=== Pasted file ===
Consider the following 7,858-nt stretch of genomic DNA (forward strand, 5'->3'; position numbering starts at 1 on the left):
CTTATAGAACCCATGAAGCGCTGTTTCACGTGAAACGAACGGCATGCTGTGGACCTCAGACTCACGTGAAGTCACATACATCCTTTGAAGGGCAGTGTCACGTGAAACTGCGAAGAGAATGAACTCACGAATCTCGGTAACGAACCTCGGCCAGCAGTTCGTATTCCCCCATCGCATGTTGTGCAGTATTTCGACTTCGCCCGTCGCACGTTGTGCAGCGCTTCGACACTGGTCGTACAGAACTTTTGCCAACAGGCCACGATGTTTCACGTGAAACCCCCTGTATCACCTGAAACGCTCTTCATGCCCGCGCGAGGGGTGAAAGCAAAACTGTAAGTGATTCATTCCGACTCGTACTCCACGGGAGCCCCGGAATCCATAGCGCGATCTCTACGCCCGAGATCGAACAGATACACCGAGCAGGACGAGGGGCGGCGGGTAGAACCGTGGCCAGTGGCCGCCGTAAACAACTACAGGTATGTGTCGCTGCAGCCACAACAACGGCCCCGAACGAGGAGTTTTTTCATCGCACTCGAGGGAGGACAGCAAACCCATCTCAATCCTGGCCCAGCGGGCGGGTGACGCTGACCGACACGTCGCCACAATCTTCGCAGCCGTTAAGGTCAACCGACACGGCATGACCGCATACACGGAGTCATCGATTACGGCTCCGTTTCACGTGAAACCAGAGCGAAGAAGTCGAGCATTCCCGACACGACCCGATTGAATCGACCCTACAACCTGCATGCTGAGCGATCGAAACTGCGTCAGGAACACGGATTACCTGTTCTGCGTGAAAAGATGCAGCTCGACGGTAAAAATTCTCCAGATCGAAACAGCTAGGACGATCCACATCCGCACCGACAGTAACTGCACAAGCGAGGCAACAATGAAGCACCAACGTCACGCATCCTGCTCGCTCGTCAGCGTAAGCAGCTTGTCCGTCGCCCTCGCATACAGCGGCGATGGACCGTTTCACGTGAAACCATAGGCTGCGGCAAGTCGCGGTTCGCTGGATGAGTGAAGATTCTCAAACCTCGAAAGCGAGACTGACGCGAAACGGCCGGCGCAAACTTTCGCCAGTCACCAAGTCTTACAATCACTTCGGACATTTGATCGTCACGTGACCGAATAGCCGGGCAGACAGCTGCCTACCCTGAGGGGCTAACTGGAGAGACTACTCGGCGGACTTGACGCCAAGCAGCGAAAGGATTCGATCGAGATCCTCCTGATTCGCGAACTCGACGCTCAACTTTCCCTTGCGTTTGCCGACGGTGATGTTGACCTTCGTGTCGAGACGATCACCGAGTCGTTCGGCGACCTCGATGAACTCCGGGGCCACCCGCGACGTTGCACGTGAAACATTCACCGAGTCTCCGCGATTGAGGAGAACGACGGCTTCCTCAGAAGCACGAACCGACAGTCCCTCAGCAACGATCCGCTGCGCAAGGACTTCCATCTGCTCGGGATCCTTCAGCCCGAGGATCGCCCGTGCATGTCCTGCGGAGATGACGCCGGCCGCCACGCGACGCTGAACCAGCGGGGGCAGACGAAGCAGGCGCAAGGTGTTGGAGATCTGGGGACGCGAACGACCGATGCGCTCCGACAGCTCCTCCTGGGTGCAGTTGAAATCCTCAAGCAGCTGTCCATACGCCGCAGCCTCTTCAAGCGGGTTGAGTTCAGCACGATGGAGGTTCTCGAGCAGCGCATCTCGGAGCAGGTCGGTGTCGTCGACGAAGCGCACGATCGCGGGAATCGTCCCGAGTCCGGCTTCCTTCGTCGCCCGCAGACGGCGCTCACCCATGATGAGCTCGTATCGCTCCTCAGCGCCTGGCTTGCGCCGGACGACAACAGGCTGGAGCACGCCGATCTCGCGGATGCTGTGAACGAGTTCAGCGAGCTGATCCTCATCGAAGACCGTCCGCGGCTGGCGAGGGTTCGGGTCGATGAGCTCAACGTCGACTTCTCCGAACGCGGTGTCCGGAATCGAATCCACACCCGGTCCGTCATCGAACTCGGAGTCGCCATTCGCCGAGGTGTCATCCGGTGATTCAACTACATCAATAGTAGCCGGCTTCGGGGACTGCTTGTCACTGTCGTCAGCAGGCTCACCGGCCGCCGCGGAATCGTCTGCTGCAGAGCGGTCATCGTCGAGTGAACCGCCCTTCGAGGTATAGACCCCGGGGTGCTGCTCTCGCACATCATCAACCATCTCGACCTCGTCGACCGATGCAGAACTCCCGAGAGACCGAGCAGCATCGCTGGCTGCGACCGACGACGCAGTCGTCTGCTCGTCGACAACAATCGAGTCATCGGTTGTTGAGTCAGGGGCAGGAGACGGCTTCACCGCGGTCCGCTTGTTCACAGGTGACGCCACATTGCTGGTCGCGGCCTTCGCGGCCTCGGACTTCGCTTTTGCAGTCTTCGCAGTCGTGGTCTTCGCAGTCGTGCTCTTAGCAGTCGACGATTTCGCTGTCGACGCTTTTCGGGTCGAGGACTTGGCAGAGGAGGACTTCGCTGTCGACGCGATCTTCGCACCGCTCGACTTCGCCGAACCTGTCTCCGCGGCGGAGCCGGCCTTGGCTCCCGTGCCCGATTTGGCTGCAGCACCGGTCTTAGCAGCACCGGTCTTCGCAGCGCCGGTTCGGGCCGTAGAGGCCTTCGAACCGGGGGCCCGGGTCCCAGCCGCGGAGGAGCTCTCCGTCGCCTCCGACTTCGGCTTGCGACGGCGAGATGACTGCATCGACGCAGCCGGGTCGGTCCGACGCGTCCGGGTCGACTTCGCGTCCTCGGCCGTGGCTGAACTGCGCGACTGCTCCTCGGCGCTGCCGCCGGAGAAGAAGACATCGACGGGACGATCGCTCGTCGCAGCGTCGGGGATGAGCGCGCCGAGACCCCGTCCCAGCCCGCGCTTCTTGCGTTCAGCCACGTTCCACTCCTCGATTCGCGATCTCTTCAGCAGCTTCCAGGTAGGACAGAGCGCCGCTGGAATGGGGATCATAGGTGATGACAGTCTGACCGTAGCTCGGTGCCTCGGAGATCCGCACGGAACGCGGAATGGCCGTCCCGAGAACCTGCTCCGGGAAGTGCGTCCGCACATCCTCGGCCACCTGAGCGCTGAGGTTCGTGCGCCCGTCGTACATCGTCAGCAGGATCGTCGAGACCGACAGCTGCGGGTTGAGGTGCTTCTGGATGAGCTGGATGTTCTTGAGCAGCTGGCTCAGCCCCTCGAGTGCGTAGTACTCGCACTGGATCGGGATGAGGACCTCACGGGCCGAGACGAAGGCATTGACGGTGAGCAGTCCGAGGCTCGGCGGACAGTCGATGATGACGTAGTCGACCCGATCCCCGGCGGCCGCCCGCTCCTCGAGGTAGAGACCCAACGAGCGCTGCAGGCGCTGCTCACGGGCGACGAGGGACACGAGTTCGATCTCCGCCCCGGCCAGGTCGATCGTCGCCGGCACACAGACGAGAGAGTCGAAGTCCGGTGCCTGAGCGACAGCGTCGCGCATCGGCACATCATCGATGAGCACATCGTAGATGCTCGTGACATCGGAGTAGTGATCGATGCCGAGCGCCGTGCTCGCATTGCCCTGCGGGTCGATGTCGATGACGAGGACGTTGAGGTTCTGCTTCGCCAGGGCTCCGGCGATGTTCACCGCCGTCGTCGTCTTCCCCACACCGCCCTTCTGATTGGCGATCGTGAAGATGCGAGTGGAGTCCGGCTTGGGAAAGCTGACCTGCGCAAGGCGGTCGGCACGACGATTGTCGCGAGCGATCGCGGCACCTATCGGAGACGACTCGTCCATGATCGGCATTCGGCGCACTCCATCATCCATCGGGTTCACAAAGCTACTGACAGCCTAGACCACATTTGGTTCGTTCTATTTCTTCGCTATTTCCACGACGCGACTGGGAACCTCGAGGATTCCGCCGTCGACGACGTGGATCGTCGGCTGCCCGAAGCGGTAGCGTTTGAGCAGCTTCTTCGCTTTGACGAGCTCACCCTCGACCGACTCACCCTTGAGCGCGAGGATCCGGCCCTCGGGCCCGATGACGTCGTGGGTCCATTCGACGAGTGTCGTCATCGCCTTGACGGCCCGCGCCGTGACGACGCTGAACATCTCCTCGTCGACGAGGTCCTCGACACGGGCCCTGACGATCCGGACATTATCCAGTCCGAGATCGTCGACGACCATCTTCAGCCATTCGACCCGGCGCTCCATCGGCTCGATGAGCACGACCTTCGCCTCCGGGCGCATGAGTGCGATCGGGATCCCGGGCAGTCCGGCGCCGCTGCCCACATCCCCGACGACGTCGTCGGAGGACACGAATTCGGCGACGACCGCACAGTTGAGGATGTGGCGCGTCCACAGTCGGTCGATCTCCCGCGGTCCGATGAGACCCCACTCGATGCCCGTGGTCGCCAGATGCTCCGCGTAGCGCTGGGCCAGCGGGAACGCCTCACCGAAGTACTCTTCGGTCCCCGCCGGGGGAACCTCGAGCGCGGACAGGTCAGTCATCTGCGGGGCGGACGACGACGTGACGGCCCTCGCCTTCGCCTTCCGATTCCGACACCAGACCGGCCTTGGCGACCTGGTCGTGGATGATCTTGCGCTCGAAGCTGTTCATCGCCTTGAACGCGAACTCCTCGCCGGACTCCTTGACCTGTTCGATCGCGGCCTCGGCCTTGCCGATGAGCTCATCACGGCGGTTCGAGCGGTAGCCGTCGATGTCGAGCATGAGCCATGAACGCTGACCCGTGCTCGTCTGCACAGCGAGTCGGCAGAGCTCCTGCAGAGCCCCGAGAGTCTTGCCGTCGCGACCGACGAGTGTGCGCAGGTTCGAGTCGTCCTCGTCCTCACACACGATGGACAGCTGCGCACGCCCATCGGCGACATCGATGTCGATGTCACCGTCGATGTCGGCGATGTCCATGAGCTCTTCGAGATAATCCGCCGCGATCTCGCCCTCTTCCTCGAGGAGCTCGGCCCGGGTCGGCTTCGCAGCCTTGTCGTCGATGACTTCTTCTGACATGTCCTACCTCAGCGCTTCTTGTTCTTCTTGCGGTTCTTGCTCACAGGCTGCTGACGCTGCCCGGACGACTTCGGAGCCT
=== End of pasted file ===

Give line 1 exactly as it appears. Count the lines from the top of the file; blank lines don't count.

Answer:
Consider the following 7,858-nt stretch of genomic DNA (forward strand, 5'->3'; position numbering starts at 1 on the left):